Things You Might Not Know About The Seminal Nickelodeon Kid’s Show, ‘You Can’t Do That On Television’

I have not thought about the long-running children’s sketch show, You Can’t Do That On Television in years, but I woke up this morning with a strange memory of Barth (of Barth’s Burgers) exclaiming, “Duh! I heard that,” a long-running joke from the series that my own father worked into the running jokes of my family growing up. Most people that remember You Can’t Do That On Television at all probably first remember that it was where Alanis Morissette got her start. What I didn’t remember, really, was how edgy the long-running Canadian and Nickelodeon produced series was: For a kid’s show, it had bite, featuring curses cut short (to get past censors), lots of shout-outs to Monty Python (the opening credits sequence was inspired by Terry Gilliam) and suggestions that mouse heads and tails, used kitty litter, and maggots (among many other things) made up the contents of Barth’s Burgers. (“Duh! I heard that.”)

Heavily modeled on Rowan and Martin’s Laugh In, the idea behind You Can’t Do That On Television was to create a kid’s show with no educational value whatsoever, which was novel for children’s programming at the time (as opposed to routine now). But ultimately, I think, there was plenty of value in it sense of humor, which would shape the minds of an entire generation. Remember when a character would find out what was in Barth’s burger would vomit, and that vomit would be made into Barth’s special sauce?

What an awesome f***ing show.

Anyway, here’s a few quick facts about You Can’t Do That On Television, designed not to blow minds, but as a reminder of the what an outstanding kid’s show it was.

1. You Can’t Do That On Television ran from 1979 to 1990, but its first incarnation — which originally aired in only Canada — was cancelled after its first season (go figure? It aired on Tuesday nights in Canada, after all). It was originally called Whatever Turns You On, and although the cast, the layout, and the sense of humor all derived from the original show, it’s otherwise unrecognizable as You Can’t Do That On Television.

2. The good episodes of You Can’t Do That On Television basically ended in 1987, when the series creator/showrunner, Roger Price, moved to France and production was suspended. It returned two years later with a mostly new cast and a much heavier reliance on toilet humor, but it wasn’t the same. Ratings fell (it fell to the fifth highest-rated show on the network), and production officially stopped, as Nickelodeon shifted focus to content produced by in-house. Reruns, however, continued to run until 1994.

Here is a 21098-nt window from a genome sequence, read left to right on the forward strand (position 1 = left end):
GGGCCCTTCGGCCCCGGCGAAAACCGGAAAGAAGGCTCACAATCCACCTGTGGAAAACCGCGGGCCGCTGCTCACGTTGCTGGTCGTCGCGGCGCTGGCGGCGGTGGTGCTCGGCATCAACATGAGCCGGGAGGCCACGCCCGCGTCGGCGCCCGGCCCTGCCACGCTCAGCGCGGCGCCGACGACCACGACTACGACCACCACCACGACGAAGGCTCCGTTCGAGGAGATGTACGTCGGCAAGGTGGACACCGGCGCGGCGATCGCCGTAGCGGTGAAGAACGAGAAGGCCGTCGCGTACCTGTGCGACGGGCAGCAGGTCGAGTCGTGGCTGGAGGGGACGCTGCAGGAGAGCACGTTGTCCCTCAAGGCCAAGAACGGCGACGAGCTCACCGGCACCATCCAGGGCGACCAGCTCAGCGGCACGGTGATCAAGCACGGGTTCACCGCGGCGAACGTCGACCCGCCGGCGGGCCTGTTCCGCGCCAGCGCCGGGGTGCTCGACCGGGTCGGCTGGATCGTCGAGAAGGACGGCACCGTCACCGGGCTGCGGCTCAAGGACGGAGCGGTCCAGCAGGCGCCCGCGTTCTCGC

3. I have strong memories of only a few of the characters: Barth (of course), Alisdair, Alanis Morissette, and Moose. Moose was the long-running host played by Christine McGlade. McGlade actually didn’t even plan to be on the show; she accompanied a friend to the auditions, and when they insisted that she either audition or leave, she agreed to audition. She ended up leaving in 1986, the last original kid member of the show, after hosting 89 episodes.

Here’s McGlade then and now. (She now runs the largest volunteer organization in Canada).

And for those of you not familiar with the show, here’s what Alanis Morissette — who would grow up and write about going down on Full House’s Uncle Joey in a theater — looked like on the show.

4. Many people know that the green slime, which has become a Nickelodeon trademark, originated on You Can’t Do That On Television. It would be poured on a character anytime he or she said “I don’t know,” while water would be poured on them anytime they said “water” or “wet.” But did you know that kids on the show got paid extra for episodes in which they were doused with water or green slime — $75 for water and $150 for slime? Also, Nickelodeon trademarked the green slime (it is technically called “Nickelodeon slime”). The recipe was a closely held secret, but I believe Marc Summers (host of Double Dare, which incorporated the green slime into its show) once said that it was made of food coloring, vanilla pudding, and oatmeal.

5. In 1994, a documentary about the show, You Can’t Do That On Film was released. The few reviews I’ve seen say it doesn’t provide a ton of insight, but the trailer at least provides you with a look at what many of the actors look like grown up (ten years ago, at least).

Les Lye, who played Barth and is completely white-haired in the trailer above, passed away in 2009.

6. Like I mentioned above, for a kid’s show, You Can’t Do That On Television was edgy for its time. In fact, one episode, “Adoptions” was banned in the United States after one airing, and never aired in Canada. It was banned for its cavalier treatment of the sensitive subject, and fears that adopted children would take offense (one violent segment involved “Little Orphan Andrea”). A couple of episodes also had to be censored: One for including a scene in which two characters were reading a Playboy magazine, another for references to a serial killer character called “Killer Curtis” because, at the time there actually was a serial killer in the United States by that name.

(Sources: Wikipedia, TV Tropes, IMDB, Amazon, YouTube, Pajiba, The Christine McGlade Fan Site)